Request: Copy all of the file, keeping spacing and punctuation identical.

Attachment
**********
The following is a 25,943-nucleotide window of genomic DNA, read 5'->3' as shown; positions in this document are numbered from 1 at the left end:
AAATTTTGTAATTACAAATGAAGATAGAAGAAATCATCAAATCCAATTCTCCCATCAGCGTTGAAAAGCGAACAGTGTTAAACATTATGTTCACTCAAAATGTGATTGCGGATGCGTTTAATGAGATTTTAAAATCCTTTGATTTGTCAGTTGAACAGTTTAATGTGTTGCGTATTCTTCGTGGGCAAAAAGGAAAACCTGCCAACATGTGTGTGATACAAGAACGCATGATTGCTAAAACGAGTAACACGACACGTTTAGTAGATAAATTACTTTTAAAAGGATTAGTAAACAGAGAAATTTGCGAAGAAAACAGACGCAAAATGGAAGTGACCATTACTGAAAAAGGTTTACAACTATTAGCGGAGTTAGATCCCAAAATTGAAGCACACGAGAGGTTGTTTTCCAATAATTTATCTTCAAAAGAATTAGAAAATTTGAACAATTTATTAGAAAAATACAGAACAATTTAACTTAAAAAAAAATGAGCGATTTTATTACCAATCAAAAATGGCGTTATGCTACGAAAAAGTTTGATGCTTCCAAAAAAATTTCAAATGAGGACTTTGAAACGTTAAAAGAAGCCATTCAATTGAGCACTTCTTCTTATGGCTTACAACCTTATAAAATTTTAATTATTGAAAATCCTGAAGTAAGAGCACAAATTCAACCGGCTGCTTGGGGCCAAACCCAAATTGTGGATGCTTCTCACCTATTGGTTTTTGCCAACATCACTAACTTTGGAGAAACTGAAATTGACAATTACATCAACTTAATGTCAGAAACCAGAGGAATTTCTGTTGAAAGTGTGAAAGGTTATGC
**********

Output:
The following is a 25,943-nucleotide window of genomic DNA, read 5'->3' as shown; positions in this document are numbered from 1 at the left end:
AAATTTTGTAATTACAAATGAAGATAGAAGAAATCATCAAATCCAATTCTCCCATCAGCGTTGAAAAGCGAACAGTGTTAAACATTATGTTCACTCAAAATGTGATTGCGGATGCGTTTAATGAGATTTTAAAATCCTTTGATTTGTCAGTTGAACAGTTTAATGTGTTGCGTATTCTTCGTGGGCAAAAAGGAAAACCTGCCAACATGTGTGTGATACAAGAACGCATGATTGCTAAAACGAGTAACACGACACGTTTAGTAGATAAATTACTTTTAAAAGGATTAGTAAACAGAGAAATTTGCGAAGAAAACAGACGCAAAATGGAAGTGACCATTACTGAAAAAGGTTTACAACTATTAGCGGAGTTAGATCCCAAAATTGAAGCACACGAGAGGTTGTTTTCCAATAATTTATCTTCAAAAGAATTAGAAAATTTGAACAATTTATTAGAAAAATACAGAACAATTTAACTTAAAAAAAAATGAGCGATTTTATTACCAATCAAAAATGGCGTTATGCTACGAAAAAGTTTGATGCTTCCAAAAAAATTTCAAATGAGGACTTTGAAACGTTAAAAGAAGCCATTCAATTGAGCACTTCTTCTTATGGCTTACAACCTTATAAAATTTTAATTATTGAAAATCCTGAAGTAAGAGCACAAATTCAACCGGCTGCTTGGGGCCAAACCCAAATTGTGGATGCTTCTCACCTATTGGTTTTTGCCAACATCACTAACTTTGGAGAAACTGAAATTGACAATTACATCAACTTAATGTCAGAAACCAGAGGAATTTCTGTTGAAAGTGTGAAAGGTTATGC